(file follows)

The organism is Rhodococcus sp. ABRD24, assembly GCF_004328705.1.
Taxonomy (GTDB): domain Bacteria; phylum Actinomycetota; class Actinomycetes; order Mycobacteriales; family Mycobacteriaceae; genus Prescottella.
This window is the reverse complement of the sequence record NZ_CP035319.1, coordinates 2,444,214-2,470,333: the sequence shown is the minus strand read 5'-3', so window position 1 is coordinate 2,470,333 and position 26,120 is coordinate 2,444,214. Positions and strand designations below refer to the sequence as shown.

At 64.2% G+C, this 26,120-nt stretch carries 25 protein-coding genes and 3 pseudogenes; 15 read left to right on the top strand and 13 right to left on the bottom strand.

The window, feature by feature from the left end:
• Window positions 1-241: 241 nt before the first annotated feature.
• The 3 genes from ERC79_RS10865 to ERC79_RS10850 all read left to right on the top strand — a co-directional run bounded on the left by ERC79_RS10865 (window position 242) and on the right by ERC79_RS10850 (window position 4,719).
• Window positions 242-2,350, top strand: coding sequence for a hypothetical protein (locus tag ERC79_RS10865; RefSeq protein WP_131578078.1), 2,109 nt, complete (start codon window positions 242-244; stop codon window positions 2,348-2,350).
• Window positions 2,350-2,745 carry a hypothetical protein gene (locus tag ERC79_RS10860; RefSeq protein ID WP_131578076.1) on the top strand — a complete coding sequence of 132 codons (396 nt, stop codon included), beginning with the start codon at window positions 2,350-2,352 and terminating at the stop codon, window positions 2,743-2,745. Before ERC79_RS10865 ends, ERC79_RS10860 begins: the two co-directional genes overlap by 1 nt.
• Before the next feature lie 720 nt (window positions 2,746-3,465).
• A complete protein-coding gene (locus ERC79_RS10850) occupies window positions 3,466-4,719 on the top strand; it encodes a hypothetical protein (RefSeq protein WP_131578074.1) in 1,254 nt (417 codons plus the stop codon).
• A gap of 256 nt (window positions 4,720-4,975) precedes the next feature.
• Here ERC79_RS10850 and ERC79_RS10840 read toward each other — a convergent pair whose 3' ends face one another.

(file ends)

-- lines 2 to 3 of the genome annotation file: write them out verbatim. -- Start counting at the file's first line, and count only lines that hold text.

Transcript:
Taxonomy (GTDB): domain Bacteria; phylum Actinomycetota; class Actinomycetes; order Mycobacteriales; family Mycobacteriaceae; genus Prescottella.
This window is the reverse complement of the sequence record NZ_CP035319.1, coordinates 2,444,214-2,470,333: the sequence shown is the minus strand read 5'-3', so window position 1 is coordinate 2,470,333 and position 26,120 is coordinate 2,444,214. Positions and strand designations below refer to the sequence as shown.